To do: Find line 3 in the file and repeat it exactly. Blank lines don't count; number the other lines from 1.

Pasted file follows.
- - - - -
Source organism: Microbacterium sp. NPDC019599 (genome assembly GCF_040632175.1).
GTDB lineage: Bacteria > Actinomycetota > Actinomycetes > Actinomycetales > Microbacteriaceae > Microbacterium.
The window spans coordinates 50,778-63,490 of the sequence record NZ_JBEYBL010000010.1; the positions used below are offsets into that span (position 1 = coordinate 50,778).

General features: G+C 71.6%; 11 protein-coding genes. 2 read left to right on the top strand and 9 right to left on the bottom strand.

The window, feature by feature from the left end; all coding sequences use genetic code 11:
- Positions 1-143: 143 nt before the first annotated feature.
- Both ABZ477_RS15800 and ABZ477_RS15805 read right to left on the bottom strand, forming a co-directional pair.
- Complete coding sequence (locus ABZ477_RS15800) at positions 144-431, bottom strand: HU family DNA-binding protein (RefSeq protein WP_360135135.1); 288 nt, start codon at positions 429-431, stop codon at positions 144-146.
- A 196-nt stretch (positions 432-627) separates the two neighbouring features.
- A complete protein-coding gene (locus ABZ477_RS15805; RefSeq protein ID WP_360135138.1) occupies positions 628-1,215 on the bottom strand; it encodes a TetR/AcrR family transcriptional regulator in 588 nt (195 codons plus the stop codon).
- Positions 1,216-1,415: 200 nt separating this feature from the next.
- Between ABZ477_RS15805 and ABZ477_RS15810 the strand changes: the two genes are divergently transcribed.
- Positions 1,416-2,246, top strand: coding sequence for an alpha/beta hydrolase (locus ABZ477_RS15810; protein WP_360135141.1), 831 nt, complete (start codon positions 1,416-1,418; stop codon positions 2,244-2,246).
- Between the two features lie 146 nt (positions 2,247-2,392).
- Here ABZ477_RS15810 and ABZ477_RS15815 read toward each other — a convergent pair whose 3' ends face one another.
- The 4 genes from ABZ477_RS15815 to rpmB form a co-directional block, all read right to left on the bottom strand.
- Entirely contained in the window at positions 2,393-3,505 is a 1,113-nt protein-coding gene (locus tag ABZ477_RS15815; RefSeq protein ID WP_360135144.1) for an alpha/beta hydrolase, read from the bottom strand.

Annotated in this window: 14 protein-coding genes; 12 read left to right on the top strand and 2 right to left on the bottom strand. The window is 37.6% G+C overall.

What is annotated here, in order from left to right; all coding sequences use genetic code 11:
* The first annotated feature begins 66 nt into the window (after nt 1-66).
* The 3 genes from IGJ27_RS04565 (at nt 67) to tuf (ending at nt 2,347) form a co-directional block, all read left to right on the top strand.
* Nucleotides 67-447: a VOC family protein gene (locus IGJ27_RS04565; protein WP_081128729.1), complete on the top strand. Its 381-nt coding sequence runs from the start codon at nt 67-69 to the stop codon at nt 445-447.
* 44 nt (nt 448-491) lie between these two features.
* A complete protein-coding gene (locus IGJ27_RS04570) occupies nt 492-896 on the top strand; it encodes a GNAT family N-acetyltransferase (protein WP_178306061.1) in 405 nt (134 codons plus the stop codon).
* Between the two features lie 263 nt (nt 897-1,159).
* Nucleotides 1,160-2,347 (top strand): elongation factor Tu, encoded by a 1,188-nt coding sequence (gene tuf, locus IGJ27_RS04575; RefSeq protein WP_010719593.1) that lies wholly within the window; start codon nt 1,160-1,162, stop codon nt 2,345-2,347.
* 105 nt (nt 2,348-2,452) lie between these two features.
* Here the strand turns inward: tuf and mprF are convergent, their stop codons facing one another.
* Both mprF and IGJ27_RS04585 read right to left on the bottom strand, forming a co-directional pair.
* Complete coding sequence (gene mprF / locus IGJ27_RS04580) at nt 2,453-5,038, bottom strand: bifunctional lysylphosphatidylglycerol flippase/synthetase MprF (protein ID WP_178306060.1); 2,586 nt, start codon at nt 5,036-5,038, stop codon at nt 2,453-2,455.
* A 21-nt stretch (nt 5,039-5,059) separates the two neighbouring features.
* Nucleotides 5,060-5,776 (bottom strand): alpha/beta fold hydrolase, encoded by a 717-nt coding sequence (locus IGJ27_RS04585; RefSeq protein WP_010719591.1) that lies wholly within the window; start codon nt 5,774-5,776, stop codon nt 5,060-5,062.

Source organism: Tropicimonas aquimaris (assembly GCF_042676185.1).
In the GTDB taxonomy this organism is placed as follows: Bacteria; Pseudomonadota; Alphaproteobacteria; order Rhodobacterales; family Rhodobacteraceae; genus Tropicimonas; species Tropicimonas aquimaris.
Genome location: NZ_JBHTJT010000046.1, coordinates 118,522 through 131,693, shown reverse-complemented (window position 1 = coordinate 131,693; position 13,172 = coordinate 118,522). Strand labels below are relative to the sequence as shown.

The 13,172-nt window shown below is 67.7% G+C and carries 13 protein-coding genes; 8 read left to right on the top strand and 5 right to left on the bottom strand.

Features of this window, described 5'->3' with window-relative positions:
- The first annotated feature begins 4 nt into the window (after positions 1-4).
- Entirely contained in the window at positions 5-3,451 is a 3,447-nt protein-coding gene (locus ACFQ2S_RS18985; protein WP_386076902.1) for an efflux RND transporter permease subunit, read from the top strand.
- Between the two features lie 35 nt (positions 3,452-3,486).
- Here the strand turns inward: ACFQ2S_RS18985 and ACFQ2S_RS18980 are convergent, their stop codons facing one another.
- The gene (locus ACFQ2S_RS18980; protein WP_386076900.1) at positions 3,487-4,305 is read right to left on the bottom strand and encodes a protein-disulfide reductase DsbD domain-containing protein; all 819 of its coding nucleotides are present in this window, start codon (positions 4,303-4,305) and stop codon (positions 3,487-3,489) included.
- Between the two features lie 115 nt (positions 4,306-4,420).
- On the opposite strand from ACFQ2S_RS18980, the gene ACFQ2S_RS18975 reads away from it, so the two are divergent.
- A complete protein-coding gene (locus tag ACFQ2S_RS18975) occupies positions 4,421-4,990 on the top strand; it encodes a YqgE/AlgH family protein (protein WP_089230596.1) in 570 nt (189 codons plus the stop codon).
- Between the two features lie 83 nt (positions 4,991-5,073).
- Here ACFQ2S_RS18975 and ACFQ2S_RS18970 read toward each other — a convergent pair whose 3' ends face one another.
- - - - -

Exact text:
The window spans coordinates 50,778-63,490 of the sequence record NZ_JBEYBL010000010.1; the positions used below are offsets into that span (position 1 = coordinate 50,778).